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The Sinking City Capsule Odyssey

Drama

A group of people living in ‘space capsules’ – large seminar rooms subdivided into small living quarters - struggle to fight for their ideal way of life in the prosperous yet divided city of Hong Kong.

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Tribal Odyssey: The Dinka Of Sudan

Documentary

The dancing begins just after sunrise as the thump of a drum splits the cool morning air in the Mangalatore camp in the vast savannah of the southern Sudan, Africa. A bull's horn wails. A swell of song fills the air. Young men run and leap, legs splayed - this is a traditional Dinka dowry dance. During the dance, men try to jump the highest to impress the women and family of the new bride-to-be. This impressive sight is augmented by their very distinctive appearance - The Dinka are very tall and have deep coloured dark skin, narrow square shoulders, almond-shaped eyes piercing below tribal scars on their foreheads. The Dinka are the south's richest and proudest tribe in Africa's largest country. They are split into twenty or more tribal groups which are further divided into sub-tribes, each occupying a tract of land large enough to provide adequate water and pasture for their herds. Still today, the Dinka lifestyle centres on their cattle: the people's roles within the groups, their belief systems and the rituals they practice, all reflect this. Cattle give milk (butter and ghee); urine is used in washing, to dye hair and in tanning hides. Dung fuels fires from which ash is used to keep the cattle clean and free from blood-sucking ticks, to decorate their bodies and as a paste to clean teeth. Skins are used for mats and drum skins, and belts, ropes and halters are also made from it. Horns and bones are used for a range of practical and aesthetic items.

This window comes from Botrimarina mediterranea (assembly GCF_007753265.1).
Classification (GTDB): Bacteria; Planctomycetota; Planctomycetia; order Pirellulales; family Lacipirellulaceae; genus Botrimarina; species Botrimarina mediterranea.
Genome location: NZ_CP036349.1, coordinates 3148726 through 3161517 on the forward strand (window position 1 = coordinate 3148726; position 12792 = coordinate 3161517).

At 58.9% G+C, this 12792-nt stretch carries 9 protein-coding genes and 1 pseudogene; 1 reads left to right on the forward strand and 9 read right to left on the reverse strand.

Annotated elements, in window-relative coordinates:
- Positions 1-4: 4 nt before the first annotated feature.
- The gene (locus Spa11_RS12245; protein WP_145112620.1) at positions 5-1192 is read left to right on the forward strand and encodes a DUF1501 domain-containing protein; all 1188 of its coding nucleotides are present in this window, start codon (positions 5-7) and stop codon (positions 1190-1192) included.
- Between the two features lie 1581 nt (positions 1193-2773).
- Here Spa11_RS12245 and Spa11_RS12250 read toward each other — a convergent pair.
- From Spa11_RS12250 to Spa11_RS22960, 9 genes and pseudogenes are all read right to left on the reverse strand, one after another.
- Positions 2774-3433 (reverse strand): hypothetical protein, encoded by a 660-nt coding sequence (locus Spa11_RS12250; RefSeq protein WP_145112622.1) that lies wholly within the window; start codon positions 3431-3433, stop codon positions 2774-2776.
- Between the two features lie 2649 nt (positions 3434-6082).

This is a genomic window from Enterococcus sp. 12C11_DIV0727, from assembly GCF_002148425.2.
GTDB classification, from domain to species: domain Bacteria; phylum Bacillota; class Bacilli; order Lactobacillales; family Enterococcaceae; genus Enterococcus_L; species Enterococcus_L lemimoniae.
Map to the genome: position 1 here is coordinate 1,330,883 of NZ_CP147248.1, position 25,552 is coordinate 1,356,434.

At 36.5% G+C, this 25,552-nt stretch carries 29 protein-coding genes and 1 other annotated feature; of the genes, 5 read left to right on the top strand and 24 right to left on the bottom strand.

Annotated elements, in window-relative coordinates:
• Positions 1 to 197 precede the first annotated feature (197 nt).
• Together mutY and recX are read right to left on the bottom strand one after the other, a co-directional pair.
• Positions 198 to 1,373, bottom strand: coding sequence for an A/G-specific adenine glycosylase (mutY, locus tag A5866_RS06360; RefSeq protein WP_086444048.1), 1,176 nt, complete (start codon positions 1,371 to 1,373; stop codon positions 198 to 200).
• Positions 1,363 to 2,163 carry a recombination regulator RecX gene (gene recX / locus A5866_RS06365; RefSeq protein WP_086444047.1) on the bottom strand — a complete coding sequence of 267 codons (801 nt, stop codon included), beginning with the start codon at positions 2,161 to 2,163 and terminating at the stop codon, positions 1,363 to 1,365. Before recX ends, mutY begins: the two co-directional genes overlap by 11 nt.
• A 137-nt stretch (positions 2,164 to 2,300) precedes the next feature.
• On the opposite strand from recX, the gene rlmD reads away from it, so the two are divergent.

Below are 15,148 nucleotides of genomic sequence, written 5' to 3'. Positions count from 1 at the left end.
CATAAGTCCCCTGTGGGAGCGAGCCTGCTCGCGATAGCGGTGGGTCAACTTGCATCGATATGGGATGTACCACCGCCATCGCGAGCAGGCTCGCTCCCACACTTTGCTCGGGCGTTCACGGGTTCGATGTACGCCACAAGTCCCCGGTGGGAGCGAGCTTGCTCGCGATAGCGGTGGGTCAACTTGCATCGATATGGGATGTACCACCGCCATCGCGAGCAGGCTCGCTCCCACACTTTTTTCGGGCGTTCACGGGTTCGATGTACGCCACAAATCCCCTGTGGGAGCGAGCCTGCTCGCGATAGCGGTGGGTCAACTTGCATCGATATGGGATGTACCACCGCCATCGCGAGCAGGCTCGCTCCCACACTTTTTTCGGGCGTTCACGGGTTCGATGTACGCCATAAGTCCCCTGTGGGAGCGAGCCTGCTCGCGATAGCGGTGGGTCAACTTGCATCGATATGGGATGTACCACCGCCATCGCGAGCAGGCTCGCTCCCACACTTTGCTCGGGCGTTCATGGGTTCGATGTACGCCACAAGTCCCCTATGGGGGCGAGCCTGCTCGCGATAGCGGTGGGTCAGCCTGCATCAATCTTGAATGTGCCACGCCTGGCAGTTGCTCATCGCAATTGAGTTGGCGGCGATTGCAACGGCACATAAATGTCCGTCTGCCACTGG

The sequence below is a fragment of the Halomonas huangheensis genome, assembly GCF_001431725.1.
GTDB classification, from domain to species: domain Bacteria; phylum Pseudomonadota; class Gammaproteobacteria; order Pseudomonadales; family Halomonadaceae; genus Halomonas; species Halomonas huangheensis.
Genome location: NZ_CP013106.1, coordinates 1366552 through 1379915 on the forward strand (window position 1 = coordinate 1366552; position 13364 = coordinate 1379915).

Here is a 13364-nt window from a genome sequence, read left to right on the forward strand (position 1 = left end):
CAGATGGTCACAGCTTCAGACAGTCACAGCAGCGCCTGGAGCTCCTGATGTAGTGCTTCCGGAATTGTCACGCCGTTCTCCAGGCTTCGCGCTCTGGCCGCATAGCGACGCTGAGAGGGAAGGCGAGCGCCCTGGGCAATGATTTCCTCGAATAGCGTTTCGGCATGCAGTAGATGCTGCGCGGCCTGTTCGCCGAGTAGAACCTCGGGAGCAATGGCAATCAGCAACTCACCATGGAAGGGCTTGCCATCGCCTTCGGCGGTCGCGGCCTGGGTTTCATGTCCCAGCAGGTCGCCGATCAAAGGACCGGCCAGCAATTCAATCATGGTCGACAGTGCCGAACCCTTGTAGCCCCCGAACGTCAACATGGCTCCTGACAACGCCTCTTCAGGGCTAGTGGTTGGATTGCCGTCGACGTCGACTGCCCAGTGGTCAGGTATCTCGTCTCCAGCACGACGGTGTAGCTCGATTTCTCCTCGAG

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Tribal Odyssey: The Woodabe Of The Sahara

Documentary

The area where the Sahara meets the southern grasslands of West Africa is called the Sahel. It stretches between Senegal in the west and Chad in the East. It is home to the Wodaabe, one of the most extraordinary tribes on earth. The Wodaabe are a nomadic tribe numbering perhaps 65,000 in Niger. They are among the last Nomads left in Africa. This film tells the story of three very important ceremonies. Betrothed at the age of seven a girl is finally to be married at 15. A boy is on the verge of becoming a man, learning how to wear Wodaabe makeup. And two young husbands look forward to the Geerewol festival where they will take part in a male beauty contest.

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Tribal Odyssey: Pokot: The Path To Manhood